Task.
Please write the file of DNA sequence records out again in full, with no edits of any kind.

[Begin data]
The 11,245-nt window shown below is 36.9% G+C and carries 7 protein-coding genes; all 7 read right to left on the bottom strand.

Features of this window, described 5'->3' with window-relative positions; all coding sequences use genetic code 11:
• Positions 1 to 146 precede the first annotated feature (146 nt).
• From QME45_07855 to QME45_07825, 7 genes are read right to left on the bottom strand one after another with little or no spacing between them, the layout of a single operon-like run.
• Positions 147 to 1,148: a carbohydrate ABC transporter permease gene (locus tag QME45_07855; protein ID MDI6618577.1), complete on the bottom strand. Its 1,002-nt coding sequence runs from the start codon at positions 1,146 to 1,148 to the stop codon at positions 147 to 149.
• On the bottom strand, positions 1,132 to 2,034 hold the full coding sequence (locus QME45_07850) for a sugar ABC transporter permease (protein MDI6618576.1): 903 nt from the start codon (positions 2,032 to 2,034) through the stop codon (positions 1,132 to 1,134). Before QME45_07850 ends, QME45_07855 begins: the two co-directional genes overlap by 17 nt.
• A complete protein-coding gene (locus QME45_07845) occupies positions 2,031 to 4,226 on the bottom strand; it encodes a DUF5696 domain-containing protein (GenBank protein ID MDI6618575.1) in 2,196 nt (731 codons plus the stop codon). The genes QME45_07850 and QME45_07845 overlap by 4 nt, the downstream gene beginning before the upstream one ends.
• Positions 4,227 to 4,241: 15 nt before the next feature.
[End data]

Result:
The 11,245-nt window shown below is 36.9% G+C and carries 7 protein-coding genes; all 7 read right to left on the bottom strand.

Features of this window, described 5'->3' with window-relative positions; all coding sequences use genetic code 11:
• Positions 1 to 146 precede the first annotated feature (146 nt).
• From QME45_07855 to QME45_07825, 7 genes are read right to left on the bottom strand one after another with little or no spacing between them, the layout of a single operon-like run.
• Positions 147 to 1,148: a carbohydrate ABC transporter permease gene (locus tag QME45_07855; protein ID MDI6618577.1), complete on the bottom strand. Its 1,002-nt coding sequence runs from the start codon at positions 1,146 to 1,148 to the stop codon at positions 147 to 149.
• On the bottom strand, positions 1,132 to 2,034 hold the full coding sequence (locus QME45_07850) for a sugar ABC transporter permease (protein MDI6618576.1): 903 nt from the start codon (positions 2,032 to 2,034) through the stop codon (positions 1,132 to 1,134). Before QME45_07850 ends, QME45_07855 begins: the two co-directional genes overlap by 17 nt.
• A complete protein-coding gene (locus QME45_07845) occupies positions 2,031 to 4,226 on the bottom strand; it encodes a DUF5696 domain-containing protein (GenBank protein ID MDI6618575.1) in 2,196 nt (731 codons plus the stop codon). The genes QME45_07850 and QME45_07845 overlap by 4 nt, the downstream gene beginning before the upstream one ends.
• Positions 4,227 to 4,241: 15 nt before the next feature.